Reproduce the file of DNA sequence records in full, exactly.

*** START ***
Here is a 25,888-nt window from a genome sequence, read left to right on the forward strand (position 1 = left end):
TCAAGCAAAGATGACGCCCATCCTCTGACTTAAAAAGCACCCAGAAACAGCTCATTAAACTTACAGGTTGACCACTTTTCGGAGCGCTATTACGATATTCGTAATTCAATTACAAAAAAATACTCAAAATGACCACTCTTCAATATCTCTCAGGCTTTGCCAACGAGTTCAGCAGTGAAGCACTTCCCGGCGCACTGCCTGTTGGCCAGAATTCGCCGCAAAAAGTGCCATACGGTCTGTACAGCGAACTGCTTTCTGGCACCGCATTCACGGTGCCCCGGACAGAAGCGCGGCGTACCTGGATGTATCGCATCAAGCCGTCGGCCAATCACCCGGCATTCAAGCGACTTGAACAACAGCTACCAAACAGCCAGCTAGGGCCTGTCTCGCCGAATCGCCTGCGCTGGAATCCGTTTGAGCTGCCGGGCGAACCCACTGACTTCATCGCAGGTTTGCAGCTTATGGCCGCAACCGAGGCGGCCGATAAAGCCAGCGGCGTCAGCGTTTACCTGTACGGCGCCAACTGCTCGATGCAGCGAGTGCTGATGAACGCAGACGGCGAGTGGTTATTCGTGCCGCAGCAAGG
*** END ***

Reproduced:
Here is a 25,888-nt window from a genome sequence, read left to right on the forward strand (position 1 = left end):
TCAAGCAAAGATGACGCCCATCCTCTGACTTAAAAAGCACCCAGAAACAGCTCATTAAACTTACAGGTTGACCACTTTTCGGAGCGCTATTACGATATTCGTAATTCAATTACAAAAAAATACTCAAAATGACCACTCTTCAATATCTCTCAGGCTTTGCCAACGAGTTCAGCAGTGAAGCACTTCCCGGCGCACTGCCTGTTGGCCAGAATTCGCCGCAAAAAGTGCCATACGGTCTGTACAGCGAACTGCTTTCTGGCACCGCATTCACGGTGCCCCGGACAGAAGCGCGGCGTACCTGGATGTATCGCATCAAGCCGTCGGCCAATCACCCGGCATTCAAGCGACTTGAACAACAGCTACCAAACAGCCAGCTAGGGCCTGTCTCGCCGAATCGCCTGCGCTGGAATCCGTTTGAGCTGCCGGGCGAACCCACTGACTTCATCGCAGGTTTGCAGCTTATGGCCGCAACCGAGGCGGCCGATAAAGCCAGCGGCGTCAGCGTTTACCTGTACGGCGCCAACTGCTCGATGCAGCGAGTGCTGATGAACGCAGACGGCGAGTGGTTATTCGTGCCGCAGCAAGG